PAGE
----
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Week Ahead: an end to recession – technically at least
We preview the main financial events in the coming week.
The word ‘recovery’ has begun popping up.
We’ve already seen it in the stock market, with shares rising fairly steadily now since May. And even the euro – having spent more than a year in decline – has been strengthening in the past few months as the euro crisis slips into hibernation.
Now, it’s being whispered in economic circles. China’s economic downturn may have troughed. Recent GDP data seem to show that the dreaded 'hard landing' has been averted, even if the days of 10% growth are over. Wednesday’s October Flash HSBC Manufacturing PMI for China will provide more clues as to the whether the country's leaders have achieved the stability they craved ahead of next month's once-a-decade leadership transition.That does however mean less global market-boosting stimulus is likely.
Growth, elections and a cliff stateside
In the US, where the Fed is throwing everything it has at the economy, the labour market has improved while consumer sentiment has hit a five-year high, according to the University of Michigan’s consumer index. While the Fed’s Federal Open Market Committee (FOMC) is unlikely to make any changes to its policy when it concludes its meeting on Thursday, a GDP reading for the third quarter of the year is expected to show improvements from the previous three months.
The better data will please president Barack Obama as he faces down Republican presidential hopeful – and current frontrunner in the polls – Mitt Romney in the third and final debate on Wednesday.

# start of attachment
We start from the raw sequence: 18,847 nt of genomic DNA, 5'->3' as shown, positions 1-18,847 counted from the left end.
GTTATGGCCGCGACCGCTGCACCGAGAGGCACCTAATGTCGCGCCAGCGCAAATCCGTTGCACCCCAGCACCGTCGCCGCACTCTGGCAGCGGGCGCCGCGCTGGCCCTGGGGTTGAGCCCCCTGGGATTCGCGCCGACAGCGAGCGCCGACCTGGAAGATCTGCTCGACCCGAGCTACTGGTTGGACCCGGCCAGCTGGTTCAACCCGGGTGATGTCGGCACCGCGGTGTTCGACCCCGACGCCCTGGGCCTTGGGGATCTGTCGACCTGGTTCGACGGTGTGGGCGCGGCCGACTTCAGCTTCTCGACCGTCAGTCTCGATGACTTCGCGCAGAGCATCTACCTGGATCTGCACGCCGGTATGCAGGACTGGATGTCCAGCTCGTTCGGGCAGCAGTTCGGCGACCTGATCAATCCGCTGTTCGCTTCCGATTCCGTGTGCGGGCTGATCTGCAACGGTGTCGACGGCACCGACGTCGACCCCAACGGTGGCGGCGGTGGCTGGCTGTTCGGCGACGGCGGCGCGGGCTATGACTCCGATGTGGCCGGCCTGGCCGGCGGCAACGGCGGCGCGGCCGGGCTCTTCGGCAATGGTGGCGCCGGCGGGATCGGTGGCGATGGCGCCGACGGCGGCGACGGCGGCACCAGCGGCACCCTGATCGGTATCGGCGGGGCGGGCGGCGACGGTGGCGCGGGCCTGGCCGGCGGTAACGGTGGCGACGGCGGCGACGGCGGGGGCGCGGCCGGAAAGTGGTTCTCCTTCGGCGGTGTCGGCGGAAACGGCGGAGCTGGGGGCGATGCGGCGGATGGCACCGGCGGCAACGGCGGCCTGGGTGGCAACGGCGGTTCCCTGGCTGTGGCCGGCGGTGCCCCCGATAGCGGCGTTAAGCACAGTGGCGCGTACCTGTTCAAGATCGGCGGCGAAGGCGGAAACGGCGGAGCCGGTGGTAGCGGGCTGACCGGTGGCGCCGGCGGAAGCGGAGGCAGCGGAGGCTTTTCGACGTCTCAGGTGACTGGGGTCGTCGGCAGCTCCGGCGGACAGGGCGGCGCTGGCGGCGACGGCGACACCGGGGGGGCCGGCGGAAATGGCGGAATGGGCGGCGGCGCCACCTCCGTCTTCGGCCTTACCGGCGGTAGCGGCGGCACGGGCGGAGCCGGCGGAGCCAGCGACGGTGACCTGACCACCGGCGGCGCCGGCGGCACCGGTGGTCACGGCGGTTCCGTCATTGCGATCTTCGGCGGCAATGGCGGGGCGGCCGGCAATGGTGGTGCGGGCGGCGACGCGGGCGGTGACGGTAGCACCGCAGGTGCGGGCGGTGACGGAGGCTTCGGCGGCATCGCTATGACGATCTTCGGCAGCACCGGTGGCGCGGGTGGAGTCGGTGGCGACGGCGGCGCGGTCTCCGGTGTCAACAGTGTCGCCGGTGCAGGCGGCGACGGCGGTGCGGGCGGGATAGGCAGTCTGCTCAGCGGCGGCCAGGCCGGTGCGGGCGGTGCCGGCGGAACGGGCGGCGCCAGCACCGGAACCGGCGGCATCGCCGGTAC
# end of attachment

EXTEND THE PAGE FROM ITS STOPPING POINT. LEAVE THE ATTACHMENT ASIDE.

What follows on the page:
The fiscal cliff, though, remains an ominous barrier to any real improvements in the US economy.
In Europe, Mario Draghi’s July pledge to do ‘whatever it takes’ to save the euro – and the subsequent announcement of the OMT bond-buying scheme – have kept the bond vigilantes at bay while Spain edges towards a bailout. But amid harsh austerity measures in many countries, the euro area remains in an economic funk.
In Spain regional elections on Sunday in the Basque country and prime minister Mariano Rajoy’s home region of Galicia could remind investors of the country’s precarious financial position – as well as further stoking pro-independence sentiment in the country’s autonomous regions.
Meanwhile, the biggest diarised economic data signal for the wider eurozone next week comes in the form of the euro area flash PMIs, due on Wednesday.
UK: out of recession?
In the UK, after a rare string of upbeat economic data this week – rising employment, improving retail sales, better public finances – this coming Thursday is expected to bring confirmation that the double-dip recession is finally over, technically at least.
Economists reckon the third-quarter GDP number – the first of three revisions and based on little data – could show growth of around 0.5%, in part a recovery from the damage wrought by the Diamond Jubilee celebrations.
Any UK economic progress is tempered by the ongoing weakness in its main export market, the eurozone, as well as the government’s austerity programme, which the International Monetary Fund has begun rallying against. And a better GDP reading may not be enough to prevent a further expansion of the Bank of England’s quantitative easing scheme when the current £375 billion of purchases comes to an end in November.
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